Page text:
So far, Honor has reported 237 submitted PPP applications, with a total of 401 in the pipeline, totaling $18.7M in assistance. McFarland said PPP loans have provided some sense of peace even among the early program changes and other unknowns in its rollout, but he worries about permanent damage done to businesses if the stay-in-place order continues into May.
“These are difficult times, but we are fighting through them together,” continued Honor’s CEO. “As a member-owned cooperative, we never want to take for granted what small businesses do for us and our communities. It is essential to support them because they support us.”
Isabella Community Credit Union is helping small businesses access and navigate the many relief options available, including the Michigan Small Business Relief Program grants and loans, the EIDL program and, most prevalently, the PPP loan application process.
The credit union is submitting applications for them and are collaborating with an experienced SBA-lending credit union (and its CUSO) to provide the best available lending assistance for member business owners.
ICCU President/CEO Jenny Hoyle said small business owners have communicated their concerns about how long it will take to return to business as usual, even after the executive orders are lifted.
“A few feel they have enough reserves to weather the storm; however, for many, they are concerned about their ability to remain in business with this loss of momentum and revenue,” continued Hoyle. “They are worried about their employees who are currently out of work, how quickly they will be able to put them back to work and whether their employees will return to work for them when that time comes. Related to that concern, they are worried that the SBA PPP loan funding will be exhausted before their business receives funding.”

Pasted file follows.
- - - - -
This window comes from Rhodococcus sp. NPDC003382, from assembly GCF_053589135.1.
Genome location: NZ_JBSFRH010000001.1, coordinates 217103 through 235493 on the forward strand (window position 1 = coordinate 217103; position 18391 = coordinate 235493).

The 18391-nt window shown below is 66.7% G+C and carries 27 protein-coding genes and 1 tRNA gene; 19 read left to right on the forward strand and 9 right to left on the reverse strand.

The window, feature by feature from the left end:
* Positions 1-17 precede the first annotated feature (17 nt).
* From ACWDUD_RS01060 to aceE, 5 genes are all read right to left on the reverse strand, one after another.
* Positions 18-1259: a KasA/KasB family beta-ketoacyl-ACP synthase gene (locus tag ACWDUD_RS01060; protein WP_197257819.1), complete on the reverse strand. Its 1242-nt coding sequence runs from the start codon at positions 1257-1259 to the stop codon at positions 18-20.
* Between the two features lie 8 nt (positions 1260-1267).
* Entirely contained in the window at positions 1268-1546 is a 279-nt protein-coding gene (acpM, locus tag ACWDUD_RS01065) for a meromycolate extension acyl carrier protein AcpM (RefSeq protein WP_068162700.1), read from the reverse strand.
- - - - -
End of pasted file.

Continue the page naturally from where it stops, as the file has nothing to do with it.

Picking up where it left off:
Further concerns from business owners surround whether the SBA’s PPP loan funding will be exhausted before their business receives funding, which makes additional support from credit unions even more paramount.
“Small businesses are part of the lifeblood of our community. When our small businesses thrive, our communities and families thrive, when they suffer, we all feel the effects,” said Hoyle.
Small business owners can find information regarding small business assistance, including a tool to find SBA-approved credit unions here at CULinkMichigan.com.
Credit unions large and small, from the U.P. to every corner of the lower peninsula, are stepping up to help small businesses and consumers alike with their most pressing financial service needs. Some of the largest producing SBA PPP credit union lenders in Michigan have included MSU Federal Credit Union, Lake Michigan Credit Union, United Federal Credit Union, Consumers Credit Union, Frankenmuth Credit Union and Honor Credit Union, as well as Credit Union Service Organizations and smaller credit unions across the state.
All credit unions are serving their extraordinary consumer borrowing, savings and payments needs as well.